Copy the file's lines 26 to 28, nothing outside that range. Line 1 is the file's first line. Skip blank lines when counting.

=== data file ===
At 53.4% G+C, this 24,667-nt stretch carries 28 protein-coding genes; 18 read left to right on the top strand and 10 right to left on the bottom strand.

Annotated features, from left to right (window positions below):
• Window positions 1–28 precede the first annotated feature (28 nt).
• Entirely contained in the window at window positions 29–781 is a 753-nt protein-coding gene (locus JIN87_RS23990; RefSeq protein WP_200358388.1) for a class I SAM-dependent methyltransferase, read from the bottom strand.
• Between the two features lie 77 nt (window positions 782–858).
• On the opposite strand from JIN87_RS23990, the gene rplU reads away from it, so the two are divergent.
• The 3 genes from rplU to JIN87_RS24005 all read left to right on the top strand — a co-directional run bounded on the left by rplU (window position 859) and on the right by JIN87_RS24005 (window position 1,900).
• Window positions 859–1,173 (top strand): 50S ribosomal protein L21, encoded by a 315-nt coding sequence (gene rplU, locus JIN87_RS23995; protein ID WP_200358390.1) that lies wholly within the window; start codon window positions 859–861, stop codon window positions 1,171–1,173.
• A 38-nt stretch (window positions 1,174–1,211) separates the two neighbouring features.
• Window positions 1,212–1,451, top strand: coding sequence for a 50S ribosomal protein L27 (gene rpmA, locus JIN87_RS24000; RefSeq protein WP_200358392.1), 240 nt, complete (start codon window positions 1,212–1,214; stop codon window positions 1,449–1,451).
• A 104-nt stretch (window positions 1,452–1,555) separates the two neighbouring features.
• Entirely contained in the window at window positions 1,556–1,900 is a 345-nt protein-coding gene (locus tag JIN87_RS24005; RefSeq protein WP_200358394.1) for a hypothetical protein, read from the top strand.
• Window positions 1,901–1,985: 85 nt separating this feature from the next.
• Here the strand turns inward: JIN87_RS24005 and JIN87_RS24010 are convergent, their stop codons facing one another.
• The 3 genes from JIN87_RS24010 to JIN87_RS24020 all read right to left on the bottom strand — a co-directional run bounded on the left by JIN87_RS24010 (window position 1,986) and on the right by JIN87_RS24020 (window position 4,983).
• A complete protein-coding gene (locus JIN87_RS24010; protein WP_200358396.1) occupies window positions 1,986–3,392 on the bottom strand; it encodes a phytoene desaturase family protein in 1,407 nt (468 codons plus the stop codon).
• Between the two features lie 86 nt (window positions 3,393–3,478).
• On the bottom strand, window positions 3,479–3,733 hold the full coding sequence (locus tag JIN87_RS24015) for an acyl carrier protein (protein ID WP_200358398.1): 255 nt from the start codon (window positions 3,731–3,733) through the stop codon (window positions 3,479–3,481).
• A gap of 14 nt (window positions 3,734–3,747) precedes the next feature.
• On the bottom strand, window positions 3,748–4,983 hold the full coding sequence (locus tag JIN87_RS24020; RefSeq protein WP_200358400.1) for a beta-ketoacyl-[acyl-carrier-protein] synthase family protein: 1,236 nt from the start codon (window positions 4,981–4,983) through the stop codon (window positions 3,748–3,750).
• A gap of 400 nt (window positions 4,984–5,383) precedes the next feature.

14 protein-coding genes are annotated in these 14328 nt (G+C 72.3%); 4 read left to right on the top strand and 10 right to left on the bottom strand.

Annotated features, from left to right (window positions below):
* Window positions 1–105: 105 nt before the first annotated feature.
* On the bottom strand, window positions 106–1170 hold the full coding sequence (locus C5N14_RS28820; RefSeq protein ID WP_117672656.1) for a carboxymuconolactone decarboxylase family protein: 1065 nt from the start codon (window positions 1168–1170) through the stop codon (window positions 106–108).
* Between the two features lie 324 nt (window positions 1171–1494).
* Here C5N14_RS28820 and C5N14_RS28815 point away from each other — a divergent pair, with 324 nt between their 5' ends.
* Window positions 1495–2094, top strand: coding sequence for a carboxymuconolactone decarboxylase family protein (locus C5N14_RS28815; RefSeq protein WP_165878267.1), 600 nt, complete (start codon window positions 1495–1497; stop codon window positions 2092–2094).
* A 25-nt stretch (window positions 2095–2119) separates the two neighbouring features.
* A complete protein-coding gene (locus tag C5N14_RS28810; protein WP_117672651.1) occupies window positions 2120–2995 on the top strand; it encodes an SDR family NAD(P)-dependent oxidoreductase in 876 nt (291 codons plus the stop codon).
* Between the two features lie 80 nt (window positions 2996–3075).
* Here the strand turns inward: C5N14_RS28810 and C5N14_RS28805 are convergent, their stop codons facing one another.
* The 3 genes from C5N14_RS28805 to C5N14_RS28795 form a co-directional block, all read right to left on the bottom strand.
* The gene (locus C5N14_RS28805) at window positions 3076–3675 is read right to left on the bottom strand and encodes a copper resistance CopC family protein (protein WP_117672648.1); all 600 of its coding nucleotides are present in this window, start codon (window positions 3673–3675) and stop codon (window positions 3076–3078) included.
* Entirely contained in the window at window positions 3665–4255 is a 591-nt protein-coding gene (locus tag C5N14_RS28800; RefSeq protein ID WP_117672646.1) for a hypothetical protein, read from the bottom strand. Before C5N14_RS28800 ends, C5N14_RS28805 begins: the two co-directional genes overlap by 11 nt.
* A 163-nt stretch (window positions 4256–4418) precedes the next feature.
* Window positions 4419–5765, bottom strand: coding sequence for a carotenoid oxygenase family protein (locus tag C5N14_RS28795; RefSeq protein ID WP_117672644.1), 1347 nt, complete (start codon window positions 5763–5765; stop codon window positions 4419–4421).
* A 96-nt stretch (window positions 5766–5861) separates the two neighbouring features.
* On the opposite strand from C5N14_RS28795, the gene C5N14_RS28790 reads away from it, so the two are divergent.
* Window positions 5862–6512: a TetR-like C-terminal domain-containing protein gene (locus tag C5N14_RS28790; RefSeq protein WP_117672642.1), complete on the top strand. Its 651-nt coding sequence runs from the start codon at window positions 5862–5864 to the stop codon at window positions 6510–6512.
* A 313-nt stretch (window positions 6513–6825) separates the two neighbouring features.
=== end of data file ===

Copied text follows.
* Between the two features lie 324 nt (window positions 1171–1494).
* Here C5N14_RS28820 and C5N14_RS28815 point away from each other — a divergent pair, with 324 nt between their 5' ends.
* Window positions 1495–2094, top strand: coding sequence for a carboxymuconolactone decarboxylase family protein (locus C5N14_RS28815; RefSeq protein WP_165878267.1), 600 nt, complete (start codon window positions 1495–1497; stop codon window positions 2092–2094).